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Judge Issues Arrest Warrant for Man Who Killed Thousands of Birds

Photo courtesy of U.S. Fish and Wildlife Services

A federal judge issued an arrest warrant for a Montana man who was accused of killing thousands of birds, including bald and golden eagles.

About 3,600 birds were killed by Simon Paul and Travis John Branson, not only on Montana’s Flathead Indian Reservation but elsewhere over the span of six years.

The two men are being charged with a total of 13 counts of unlawful trafficking of bald and gold eagles, as well as one count each of conspiracy and violating wildfire trafficking laws. 

Written by the Associated Press, the article “Arrest Warrant Issued for Montana Men Accused of Killing Thousands of Birds, Including Eagles” states that “They face up to five years in federal prison on each of the conspiracy and wildlife trafficking violations. Trafficking eagles carries a penalty of up to one year in prison for a first offense and two years in prison for each subsequent offense.”

The arrest warrant was issued for Simon Paul after he failed to appear in the U.S. District Court in Missoula, Montana. Mr. Branson had pleaded not guilty and was instead released to wait for further proceedings in the case on the condition that he reappear for his next court hearing and not commit any further crimes.

While Mr. Paul and Mr. Branson are being charged as the main culprits, the two worked with other unnamed people to hunt the birds down. It is stated that they once used a deer carcass to attract and then shoot a bald eagle.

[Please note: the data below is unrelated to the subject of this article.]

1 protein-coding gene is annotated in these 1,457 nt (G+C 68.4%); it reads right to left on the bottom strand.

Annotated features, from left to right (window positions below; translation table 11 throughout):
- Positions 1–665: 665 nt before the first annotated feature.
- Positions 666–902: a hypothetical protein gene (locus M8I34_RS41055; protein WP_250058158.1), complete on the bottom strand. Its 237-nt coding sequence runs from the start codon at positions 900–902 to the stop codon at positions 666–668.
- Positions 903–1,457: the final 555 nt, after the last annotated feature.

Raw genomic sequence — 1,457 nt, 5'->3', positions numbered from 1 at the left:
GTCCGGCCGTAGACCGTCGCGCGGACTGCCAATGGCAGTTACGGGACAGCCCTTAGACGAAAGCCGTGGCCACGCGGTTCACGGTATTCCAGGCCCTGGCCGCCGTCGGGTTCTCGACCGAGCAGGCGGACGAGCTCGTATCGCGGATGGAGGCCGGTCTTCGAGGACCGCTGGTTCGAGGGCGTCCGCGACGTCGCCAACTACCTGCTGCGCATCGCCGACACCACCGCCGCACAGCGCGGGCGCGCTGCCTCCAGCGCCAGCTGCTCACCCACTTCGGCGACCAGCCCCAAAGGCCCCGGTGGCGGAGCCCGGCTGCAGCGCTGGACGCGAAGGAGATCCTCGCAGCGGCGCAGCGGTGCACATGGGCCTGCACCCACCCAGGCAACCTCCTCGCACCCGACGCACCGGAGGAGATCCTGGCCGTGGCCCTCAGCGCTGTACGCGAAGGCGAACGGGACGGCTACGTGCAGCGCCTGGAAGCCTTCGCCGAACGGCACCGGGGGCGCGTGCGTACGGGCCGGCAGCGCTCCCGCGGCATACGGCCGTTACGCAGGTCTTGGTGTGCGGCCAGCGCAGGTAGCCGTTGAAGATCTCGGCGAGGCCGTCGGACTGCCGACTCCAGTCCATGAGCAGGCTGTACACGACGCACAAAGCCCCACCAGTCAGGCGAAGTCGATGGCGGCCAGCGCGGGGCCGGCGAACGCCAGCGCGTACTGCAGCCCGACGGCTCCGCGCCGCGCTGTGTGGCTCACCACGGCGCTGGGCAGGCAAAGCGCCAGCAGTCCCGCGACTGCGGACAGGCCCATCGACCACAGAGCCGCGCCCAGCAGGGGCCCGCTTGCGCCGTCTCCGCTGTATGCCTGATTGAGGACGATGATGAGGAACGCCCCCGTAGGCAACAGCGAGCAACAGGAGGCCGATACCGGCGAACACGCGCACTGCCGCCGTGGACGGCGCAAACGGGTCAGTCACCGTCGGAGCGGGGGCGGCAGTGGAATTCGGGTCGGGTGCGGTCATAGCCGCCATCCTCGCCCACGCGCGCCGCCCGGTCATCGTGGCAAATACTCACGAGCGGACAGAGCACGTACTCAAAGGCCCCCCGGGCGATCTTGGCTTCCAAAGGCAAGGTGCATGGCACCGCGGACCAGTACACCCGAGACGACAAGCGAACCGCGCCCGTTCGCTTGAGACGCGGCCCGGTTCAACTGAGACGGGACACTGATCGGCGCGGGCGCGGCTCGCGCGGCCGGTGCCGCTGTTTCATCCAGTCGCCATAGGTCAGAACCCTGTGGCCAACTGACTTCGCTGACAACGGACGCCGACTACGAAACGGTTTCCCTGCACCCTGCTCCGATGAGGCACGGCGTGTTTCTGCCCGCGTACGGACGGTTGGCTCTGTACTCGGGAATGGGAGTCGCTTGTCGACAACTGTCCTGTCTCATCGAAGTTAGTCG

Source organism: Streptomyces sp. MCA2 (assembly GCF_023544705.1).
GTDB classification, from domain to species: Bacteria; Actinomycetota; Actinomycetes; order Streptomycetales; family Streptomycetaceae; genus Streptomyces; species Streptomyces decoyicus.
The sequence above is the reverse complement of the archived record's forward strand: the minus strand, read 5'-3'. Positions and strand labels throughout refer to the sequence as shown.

Since 2007, bald eagles have no longer been on the federal endangerment list; however, the golden eagle population has been fluctuating in the lower numbers. It is stated by the U.S. Fish and Wildlife Service that there are roughly only 30,000 golden eagles across the United States. Meanwhile, there are more than 300,000 bald eagles in the current United States population.

In 1940 the Bald and Golden Eagle Protection Act was enacted, which prohibited anyone without a permit from disturbing bald or golden eagles. Any acts of selling or trying to sell the eagle’s parts would be considered a criminal offense.

According to the Code of Federal Regulations, disturb in this case is defined as “to agitate or bother a bald or golden eagle to a degree that causes, or is likely to cause, based on the best scientific information available, (1) injury to an eagle,(2) a decrease in its productivity, by substantially interfering with normal breeding, feeding, or sheltering behavior, or (3) nest abandonment, by substantially interfering with normal breeding, feeding, or sheltering behavior.”

The two eagle species are held in high regard in the United States, with the bald eagle being our national bird and both eagles being widely considered sacred by American Indians. The golden eagle is also revered in other countries, as it is the national symbol of Mexico, Afghanistan, Scotland, Germany, and England. 

The two eagles also help maintain the ecological balance of their habitats. They often eat vermin like rats and other small animals that reproduce in masses, making it so their populations don’t become out of control.

With the rarity of occurrences like eagle trafficking staying unchanged, the golden eagle population is being threatened in the United States.

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